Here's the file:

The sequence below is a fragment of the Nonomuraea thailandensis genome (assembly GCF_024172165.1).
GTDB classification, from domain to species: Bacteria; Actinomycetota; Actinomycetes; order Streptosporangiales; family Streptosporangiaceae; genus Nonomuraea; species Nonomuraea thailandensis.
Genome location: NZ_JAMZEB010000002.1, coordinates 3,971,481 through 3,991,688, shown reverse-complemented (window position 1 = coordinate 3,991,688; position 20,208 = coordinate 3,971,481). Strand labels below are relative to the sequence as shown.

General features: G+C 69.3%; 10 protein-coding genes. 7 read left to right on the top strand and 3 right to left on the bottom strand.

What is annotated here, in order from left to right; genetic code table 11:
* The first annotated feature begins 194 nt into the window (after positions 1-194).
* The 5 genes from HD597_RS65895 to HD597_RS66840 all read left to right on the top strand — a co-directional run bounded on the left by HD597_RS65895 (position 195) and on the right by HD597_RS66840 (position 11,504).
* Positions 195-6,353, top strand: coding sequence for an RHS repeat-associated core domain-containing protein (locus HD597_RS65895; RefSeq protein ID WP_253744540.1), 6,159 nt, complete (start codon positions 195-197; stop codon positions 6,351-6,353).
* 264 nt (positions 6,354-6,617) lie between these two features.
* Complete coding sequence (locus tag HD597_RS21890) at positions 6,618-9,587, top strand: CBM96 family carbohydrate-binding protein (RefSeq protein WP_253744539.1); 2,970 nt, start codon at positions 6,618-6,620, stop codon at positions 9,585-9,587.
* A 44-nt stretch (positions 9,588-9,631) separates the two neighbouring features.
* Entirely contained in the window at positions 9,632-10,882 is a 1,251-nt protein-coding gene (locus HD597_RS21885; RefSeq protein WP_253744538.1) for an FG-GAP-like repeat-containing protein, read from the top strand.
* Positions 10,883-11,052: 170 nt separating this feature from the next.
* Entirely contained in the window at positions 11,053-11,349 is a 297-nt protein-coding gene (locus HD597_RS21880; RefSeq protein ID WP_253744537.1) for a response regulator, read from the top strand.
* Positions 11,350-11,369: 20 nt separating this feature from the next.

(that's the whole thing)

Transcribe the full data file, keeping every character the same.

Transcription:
The sequence below is a fragment of the Nonomuraea thailandensis genome (assembly GCF_024172165.1).
GTDB classification, from domain to species: Bacteria; Actinomycetota; Actinomycetes; order Streptosporangiales; family Streptosporangiaceae; genus Nonomuraea; species Nonomuraea thailandensis.
Genome location: NZ_JAMZEB010000002.1, coordinates 3,971,481 through 3,991,688, shown reverse-complemented (window position 1 = coordinate 3,991,688; position 20,208 = coordinate 3,971,481). Strand labels below are relative to the sequence as shown.

General features: G+C 69.3%; 10 protein-coding genes. 7 read left to right on the top strand and 3 right to left on the bottom strand.

What is annotated here, in order from left to right; genetic code table 11:
* The first annotated feature begins 194 nt into the window (after positions 1-194).
* The 5 genes from HD597_RS65895 to HD597_RS66840 all read left to right on the top strand — a co-directional run bounded on the left by HD597_RS65895 (position 195) and on the right by HD597_RS66840 (position 11,504).
* Positions 195-6,353, top strand: coding sequence for an RHS repeat-associated core domain-containing protein (locus HD597_RS65895; RefSeq protein ID WP_253744540.1), 6,159 nt, complete (start codon positions 195-197; stop codon positions 6,351-6,353).
* 264 nt (positions 6,354-6,617) lie between these two features.
* Complete coding sequence (locus tag HD597_RS21890) at positions 6,618-9,587, top strand: CBM96 family carbohydrate-binding protein (RefSeq protein WP_253744539.1); 2,970 nt, start codon at positions 6,618-6,620, stop codon at positions 9,585-9,587.
* A 44-nt stretch (positions 9,588-9,631) separates the two neighbouring features.
* Entirely contained in the window at positions 9,632-10,882 is a 1,251-nt protein-coding gene (locus HD597_RS21885; RefSeq protein WP_253744538.1) for an FG-GAP-like repeat-containing protein, read from the top strand.
* Positions 10,883-11,052: 170 nt separating this feature from the next.
* Entirely contained in the window at positions 11,053-11,349 is a 297-nt protein-coding gene (locus HD597_RS21880; RefSeq protein ID WP_253744537.1) for a response regulator, read from the top strand.
* Positions 11,350-11,369: 20 nt separating this feature from the next.